Title: The Boy Who Lost Fairyland
Series: Fairyland #4
Published: March 2015
Publisher: Feiwel & Friends
Length: 235 pages
Genre: Middle grade fantasy/fairy tale
Why I Read: Love the series
Read If You’re: Liked book #1 or #2 but weren’t so enchanted by book #3
Rating: ★★★★½ [ratings guide]
Links: GoodReads | IndieBound | Chapters | Amazon
September serves as an excellent guide through Fairyland. Valente’s decision to instead feature Hawthorn, a Changeling troll, and set a good chunk of the tale in Chicago may at first seem like an unnecessary stirring up of a winning formula – but it works. I found September’s adventures beginning to stale in the third book. With this book, I enjoyed meeting new characters who blossom throughout the story. Hawthorn will likely appeal to anyone who enjoyed September’s company. A break from September also makes me more excited to see her return to prominence in the final book.
But this child knew very well that he was called Hawthorn and not Thomas, and was a troll on the inside, not a baby human. It was only that he could not tell anyone – his human mouth was so small and soft! He could not make any words come out of it at all. When he finally managed it, they were just the simplest and plainest ones, none of which were big enough to hold his trollness, or that he had once spoken to a giant Panther, or the wonderful, terrible, burning flight through the clouds. (39)
I did not expect so much of the story to be set in our world. This setting allows Valente to explore more realistic challenges that many young children face, most prominently that out-of-place feeling. I liked the Changeling perspective, showing a view of both our world and Fairyland that differs from September’s.
“The Laws of the Kingdom of School,” he squeaked. “One: A Teacher is the same thing as an Empress only a Teacher wears skirts and uses a ruler instead of a sceptre. Two: Be present at eight o’clock sharp or you will be marked Tardy and if you are Tardy enough you will be banished to the Land of Detention, where no food or joy can live. Three: If you write that you shall not do a thing five hundred times you cannot do it again for your whole life. Only Teachers possess this magic, as Mother and Father have never tried it[…]” (73)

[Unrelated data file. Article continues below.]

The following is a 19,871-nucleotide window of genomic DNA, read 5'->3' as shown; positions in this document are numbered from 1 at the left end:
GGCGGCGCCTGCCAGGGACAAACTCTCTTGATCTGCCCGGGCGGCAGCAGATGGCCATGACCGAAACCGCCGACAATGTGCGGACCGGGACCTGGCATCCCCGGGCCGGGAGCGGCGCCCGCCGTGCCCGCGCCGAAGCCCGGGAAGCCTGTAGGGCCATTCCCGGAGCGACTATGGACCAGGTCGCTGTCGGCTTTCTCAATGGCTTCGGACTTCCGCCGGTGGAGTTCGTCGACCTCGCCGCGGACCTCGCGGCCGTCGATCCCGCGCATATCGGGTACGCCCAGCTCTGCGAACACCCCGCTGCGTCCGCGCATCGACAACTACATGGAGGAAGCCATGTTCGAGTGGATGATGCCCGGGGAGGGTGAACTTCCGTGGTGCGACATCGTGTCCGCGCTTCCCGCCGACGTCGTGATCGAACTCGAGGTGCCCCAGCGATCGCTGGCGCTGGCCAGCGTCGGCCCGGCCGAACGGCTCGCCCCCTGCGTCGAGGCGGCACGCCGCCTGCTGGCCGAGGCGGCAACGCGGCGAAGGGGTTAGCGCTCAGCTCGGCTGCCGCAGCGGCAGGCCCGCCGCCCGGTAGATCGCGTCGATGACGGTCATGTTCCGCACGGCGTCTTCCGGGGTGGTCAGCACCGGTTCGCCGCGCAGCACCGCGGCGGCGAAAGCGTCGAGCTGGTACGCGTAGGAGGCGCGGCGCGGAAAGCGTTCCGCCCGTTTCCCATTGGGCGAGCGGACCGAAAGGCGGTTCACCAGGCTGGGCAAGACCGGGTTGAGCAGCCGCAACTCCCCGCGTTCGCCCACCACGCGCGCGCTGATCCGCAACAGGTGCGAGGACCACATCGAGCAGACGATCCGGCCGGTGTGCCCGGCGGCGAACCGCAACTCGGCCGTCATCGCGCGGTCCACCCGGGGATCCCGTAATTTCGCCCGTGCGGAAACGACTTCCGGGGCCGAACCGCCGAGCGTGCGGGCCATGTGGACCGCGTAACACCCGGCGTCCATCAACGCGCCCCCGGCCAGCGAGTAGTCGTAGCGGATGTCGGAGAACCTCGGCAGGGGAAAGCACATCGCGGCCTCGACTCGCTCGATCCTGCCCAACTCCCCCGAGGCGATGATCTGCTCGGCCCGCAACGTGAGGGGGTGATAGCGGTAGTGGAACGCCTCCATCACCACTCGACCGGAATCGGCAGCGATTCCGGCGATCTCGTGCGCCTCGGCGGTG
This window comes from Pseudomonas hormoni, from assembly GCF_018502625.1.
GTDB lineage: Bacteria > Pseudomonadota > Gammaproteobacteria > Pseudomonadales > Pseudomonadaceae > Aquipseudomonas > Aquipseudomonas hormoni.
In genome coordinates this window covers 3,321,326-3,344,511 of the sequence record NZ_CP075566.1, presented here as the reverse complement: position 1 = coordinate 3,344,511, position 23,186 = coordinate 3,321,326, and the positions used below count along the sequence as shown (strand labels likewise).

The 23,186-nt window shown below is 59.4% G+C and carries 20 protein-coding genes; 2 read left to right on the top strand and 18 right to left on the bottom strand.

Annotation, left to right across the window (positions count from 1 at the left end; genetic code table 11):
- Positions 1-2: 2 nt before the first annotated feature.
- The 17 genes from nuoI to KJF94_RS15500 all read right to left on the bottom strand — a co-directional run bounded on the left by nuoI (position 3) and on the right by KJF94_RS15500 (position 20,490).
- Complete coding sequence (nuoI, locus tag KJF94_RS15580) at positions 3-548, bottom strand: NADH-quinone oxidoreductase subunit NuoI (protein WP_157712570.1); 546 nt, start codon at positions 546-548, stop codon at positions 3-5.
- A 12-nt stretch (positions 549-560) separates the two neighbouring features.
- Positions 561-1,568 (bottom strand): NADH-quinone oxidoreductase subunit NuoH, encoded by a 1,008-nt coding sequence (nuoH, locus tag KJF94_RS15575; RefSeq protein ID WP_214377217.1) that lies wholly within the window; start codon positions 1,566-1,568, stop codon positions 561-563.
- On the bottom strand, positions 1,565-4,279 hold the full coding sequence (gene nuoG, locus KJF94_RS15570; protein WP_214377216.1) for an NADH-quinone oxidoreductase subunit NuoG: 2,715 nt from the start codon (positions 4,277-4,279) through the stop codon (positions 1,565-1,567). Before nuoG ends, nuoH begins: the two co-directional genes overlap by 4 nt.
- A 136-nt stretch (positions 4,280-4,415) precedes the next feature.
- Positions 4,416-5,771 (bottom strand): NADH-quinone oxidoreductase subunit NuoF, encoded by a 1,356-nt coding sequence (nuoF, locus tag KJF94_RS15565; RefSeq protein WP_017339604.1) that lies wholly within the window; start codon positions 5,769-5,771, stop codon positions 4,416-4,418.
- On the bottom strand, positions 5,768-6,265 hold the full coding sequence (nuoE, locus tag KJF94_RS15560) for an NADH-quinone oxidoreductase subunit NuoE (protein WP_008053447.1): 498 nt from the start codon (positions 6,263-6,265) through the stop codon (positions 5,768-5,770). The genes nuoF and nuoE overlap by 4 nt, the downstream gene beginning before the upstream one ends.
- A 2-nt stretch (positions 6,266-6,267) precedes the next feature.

While each of the previous books build on its predecessor, this book pulls together a variety of events and hints from the three other books. I recommend a reread if it’s been awhile. I struggled to recall the significance of some of the characters and happenings in the later half of this book.
I don’t think I need to comment much on the prose, save to reassure you that you’re getting the same lyrical goodness of the other Fairyland books!
And indeed, in the rippling red clouds above everything, a great number of treetops began to peek out. They were all very tall and very lush: great umbrellas of glossy leaves, lacy branches twisting and toppling together, cupolas of orange and fuchsia flowers, obelisks of braided beanstalks, huge domes like the ones Hawthorn had seen in his picture book about Pandemonium, but made of climbing roses and hanging babanas and iridescent turquoise bubbles that would not pop, even when they tumbled into thorns. Just the sort of place where the wind stills, grows sleepy, turns around in a few lazy circles, and settles down for a nap in a sunbeam. Everything was hot and wet and alive, like the inside of a summer raindrop. (9)
The Bottom Line: Although I love September, a change in protagonist renewed my excitement in this series. Valente maintains her charming story-telling while giving a fresh perspective of Fairyland.